LUNG CANCER


See also "Pulmonary Nodules"

I. Histologic subtypes

  1. Squamous cell (epidermoid)
  1. 30-35% of lung Ca's; most common type in men; incidence is decreasing
  2. Us. centrally located
  3. Best prognosis (35-50% 5yr survival)
  1. Adenocarcinoma
  1. 40% of cases; most common type in women
  2. Us. peripherally located
  3. Worst prognosis: slow growing (6mo doubling time) but metastasizes early
  4. Most common lung cancer in nonsmokers
  1. Small Cell ("Oat Cell")
  1. 25% of cases
  2. Rapid growth
  3. 3 cell types: lymphocyte-like, spindle cell, and polysomal cell
  4. Followup surveillance for small-cell lung Ca: one f/u study of 115 pts who had small-cell and achieved initial remission but subsequently had recurrence found that most common site of recurrence was lung or pleura (44%), followed by lymph nodes (30%), liver (26%), and brain (22%). 18% of these pts had no abnormalities on Hx or Px at time of recurrence; recurrence was identified by CXR and blood studies in these pts.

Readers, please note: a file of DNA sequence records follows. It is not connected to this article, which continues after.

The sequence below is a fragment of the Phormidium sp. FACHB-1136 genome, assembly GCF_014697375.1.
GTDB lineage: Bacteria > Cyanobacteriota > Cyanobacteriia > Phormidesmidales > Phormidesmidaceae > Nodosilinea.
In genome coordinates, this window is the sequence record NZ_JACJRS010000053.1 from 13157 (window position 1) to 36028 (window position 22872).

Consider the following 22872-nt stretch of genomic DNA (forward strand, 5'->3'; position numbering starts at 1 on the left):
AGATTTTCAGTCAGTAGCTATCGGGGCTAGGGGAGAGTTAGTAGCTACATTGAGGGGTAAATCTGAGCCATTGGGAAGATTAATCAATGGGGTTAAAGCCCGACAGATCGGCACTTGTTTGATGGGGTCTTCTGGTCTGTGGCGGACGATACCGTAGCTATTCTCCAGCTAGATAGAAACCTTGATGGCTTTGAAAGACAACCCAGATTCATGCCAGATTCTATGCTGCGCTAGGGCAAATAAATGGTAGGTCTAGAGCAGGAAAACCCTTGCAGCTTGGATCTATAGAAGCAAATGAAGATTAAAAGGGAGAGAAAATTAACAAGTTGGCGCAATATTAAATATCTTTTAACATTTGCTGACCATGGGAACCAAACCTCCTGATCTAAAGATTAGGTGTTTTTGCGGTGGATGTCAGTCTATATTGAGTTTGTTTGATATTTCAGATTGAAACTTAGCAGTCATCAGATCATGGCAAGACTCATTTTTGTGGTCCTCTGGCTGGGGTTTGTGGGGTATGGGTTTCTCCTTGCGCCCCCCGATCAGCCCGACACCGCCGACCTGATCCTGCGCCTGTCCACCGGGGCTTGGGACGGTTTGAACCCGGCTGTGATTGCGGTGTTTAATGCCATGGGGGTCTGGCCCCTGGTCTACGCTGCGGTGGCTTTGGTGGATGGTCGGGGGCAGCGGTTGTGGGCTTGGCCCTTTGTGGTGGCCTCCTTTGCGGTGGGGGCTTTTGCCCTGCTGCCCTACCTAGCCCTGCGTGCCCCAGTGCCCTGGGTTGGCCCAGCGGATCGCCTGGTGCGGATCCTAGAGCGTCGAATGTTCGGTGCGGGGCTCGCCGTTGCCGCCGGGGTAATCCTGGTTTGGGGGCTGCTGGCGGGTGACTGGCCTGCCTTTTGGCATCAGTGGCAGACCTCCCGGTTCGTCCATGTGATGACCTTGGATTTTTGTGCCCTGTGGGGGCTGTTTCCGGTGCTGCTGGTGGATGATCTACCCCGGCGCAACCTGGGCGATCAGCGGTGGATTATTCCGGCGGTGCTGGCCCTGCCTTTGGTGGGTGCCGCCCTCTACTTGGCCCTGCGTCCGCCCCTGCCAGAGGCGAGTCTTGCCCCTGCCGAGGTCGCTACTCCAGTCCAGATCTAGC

1. Undifferentiated (large cell)
  1. 10% of cases
  2. Two types: "giant cell" and "clear cell"

II. Screening

  1. Screening trials using CXR have failed to show a significant mortality reduction (Lancet 354:86, 1999 cited in Med. Lett. 43:61, 2001)
  2. Screening with CT
    1. 1000 asymptomatic but "high-risk" pts (> 60yo, fit to undergo thoracic surgery, no previou sCa hx, at least 10 pack-year smoking hx) underwent low-dose chest CT and CXR; CT identified 27 cases of lung Ca; only 7 of these were detected by CXR ("Early Lung Cancer Action Project," Lancet 354:99, 1999--JW)